2065: "Who Sends the First Text?"

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andy01q
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2065: "Who Sends the First Text?"

Postby andy01q » Mon Oct 29, 2018 4:14 pm UTC

Image
Title text: "I sort of wish my texting app showed the percentage next to each person, but also sort of don't want to know."

This one hits home with me as in friendships people usually try to balance this.
The end of a good friendship is usually when the balancing fails.
The one always starting will start less and less often. Always with cheerful happy assertive responses. But the meetings which get scarcer also get more and more awkward until both feel they don't know each other anymore.
I have friendships where this is balanced and we only write every other month or so and we meet twice a year and it's all good.
Then I have friendships where this is not balanced and it is very very painfull because you can see the friendship falling apart, but noone wants to accelerate this falling apart, but it takes many years, often more than a decade until the conservation finally dies down completely.
This is the one clear sign for a failing friendship and I often notice it, but cannot prevent what follows.
And both sides are painful. The one where only I end up texting is obvious. I probably have more interest in the friendship than the friend (or the friend became a strong addict of something and can't be remedied after many tries over many years) so I try to tip and nudge every so often until I finally lose hope until a random meetup wherein the friend tells me we should totally meet up again but nothing changes afterwards even if the meeting actually takes place. The other side is when I had a good friend and suddenly I remember, that I forgot him. And this one is not painful during it's process because I don't even realise that the process in ongoing, but it is painful afterwards when I realise, that the failing of a previously great friendship is all my fault and I wonder how the friendship failed and I look at the message history and see that the other one always initiated and then initiated less and less.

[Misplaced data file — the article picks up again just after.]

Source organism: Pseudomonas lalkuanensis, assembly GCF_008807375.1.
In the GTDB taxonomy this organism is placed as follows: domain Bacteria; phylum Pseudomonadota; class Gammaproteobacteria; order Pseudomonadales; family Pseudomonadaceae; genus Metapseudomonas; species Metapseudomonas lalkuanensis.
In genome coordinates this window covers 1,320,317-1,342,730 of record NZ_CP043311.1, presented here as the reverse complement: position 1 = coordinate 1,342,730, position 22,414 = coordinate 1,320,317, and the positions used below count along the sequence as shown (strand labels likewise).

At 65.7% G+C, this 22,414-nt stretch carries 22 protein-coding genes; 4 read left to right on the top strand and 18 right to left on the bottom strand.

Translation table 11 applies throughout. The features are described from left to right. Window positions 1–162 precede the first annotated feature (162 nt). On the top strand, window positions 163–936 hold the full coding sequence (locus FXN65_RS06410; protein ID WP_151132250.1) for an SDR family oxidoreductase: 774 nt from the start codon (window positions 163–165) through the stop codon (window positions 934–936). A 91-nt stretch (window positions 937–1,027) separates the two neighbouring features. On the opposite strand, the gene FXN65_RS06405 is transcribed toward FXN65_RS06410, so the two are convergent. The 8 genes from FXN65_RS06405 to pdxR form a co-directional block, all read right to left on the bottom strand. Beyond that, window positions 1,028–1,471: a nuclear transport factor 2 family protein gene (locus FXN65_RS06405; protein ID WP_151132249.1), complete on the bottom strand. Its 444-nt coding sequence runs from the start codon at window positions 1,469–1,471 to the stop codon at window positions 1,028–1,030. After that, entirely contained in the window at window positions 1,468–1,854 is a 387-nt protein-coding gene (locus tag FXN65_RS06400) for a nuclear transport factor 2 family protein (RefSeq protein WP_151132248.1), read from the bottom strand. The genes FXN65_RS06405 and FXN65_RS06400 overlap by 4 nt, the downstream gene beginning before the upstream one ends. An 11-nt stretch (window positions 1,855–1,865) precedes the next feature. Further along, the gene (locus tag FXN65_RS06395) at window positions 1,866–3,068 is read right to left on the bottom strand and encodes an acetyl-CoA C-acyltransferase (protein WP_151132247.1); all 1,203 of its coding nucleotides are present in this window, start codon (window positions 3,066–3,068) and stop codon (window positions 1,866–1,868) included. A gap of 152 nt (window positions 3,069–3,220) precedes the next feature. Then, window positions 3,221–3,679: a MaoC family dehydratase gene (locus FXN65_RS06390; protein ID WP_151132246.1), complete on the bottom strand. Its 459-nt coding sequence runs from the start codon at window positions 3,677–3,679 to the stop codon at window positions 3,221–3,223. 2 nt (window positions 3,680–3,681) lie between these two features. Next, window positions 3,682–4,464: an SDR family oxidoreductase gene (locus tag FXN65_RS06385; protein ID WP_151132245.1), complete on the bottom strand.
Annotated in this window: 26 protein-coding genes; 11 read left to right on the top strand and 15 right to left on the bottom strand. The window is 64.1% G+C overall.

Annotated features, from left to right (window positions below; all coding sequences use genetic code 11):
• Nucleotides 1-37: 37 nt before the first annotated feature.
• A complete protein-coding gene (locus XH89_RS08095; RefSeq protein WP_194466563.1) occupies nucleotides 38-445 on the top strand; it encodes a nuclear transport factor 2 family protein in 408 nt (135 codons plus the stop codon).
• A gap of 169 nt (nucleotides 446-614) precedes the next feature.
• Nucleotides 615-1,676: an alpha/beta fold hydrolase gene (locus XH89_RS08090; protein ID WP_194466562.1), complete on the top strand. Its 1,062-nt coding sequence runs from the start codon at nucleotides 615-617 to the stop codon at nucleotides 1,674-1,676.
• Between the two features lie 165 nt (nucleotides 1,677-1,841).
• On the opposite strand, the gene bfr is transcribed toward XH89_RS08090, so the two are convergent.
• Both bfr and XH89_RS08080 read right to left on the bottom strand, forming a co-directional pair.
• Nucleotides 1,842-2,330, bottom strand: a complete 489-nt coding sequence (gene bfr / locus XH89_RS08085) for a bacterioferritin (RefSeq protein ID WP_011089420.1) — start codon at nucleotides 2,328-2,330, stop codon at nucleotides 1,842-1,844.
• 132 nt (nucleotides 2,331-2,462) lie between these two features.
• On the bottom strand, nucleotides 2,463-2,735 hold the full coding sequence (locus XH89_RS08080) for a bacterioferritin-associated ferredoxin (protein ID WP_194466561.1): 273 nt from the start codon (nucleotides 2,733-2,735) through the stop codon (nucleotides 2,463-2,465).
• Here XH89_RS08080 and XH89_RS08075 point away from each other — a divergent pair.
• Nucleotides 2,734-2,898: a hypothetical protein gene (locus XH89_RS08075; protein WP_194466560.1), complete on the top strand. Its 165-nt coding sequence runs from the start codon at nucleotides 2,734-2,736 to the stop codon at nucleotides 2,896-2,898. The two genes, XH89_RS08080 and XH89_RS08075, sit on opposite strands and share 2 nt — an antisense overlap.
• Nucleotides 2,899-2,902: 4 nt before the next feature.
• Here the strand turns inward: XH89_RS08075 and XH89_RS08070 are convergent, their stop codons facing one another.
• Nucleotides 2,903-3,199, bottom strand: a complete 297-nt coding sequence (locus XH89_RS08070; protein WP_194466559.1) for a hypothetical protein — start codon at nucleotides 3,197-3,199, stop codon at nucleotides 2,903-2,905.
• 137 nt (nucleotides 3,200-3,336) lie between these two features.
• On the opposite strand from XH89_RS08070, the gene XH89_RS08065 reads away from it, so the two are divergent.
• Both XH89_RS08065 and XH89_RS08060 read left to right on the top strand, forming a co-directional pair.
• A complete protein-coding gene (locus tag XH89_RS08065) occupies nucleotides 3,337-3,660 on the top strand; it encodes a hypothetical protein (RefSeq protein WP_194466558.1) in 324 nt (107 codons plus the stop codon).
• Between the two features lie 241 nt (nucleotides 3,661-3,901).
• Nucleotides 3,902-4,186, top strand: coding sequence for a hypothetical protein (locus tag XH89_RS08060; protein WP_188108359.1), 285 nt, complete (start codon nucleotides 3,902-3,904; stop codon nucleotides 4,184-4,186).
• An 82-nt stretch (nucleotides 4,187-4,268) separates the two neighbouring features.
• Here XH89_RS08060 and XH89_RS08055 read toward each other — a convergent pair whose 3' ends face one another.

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Pfhorrest
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Re: 2065: "Who Sends the First Text?"

Postby Pfhorrest » Mon Oct 29, 2018 4:18 pm UTC

My version of this chart has like, four people, and that automated segment. Slightly left of center: my mechanic. Center: my girlfriend. Way off to the right, in increasingly-right order: an aunt, automated crap, and Mom.
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Re: 2065: "Who Sends the First Text?"

Postby orthogon » Mon Oct 29, 2018 4:25 pm UTC

The title text wrote:I sort of wish my texting app showed the percentage next to each person


The difficulty in implementing this would be in deciding the timeout after which a conversation is considered to have finished and any further texts will be the "first" of a new conversation. Some text-based conversations happen in super-slowmo: it's one of the big advantages of the medium.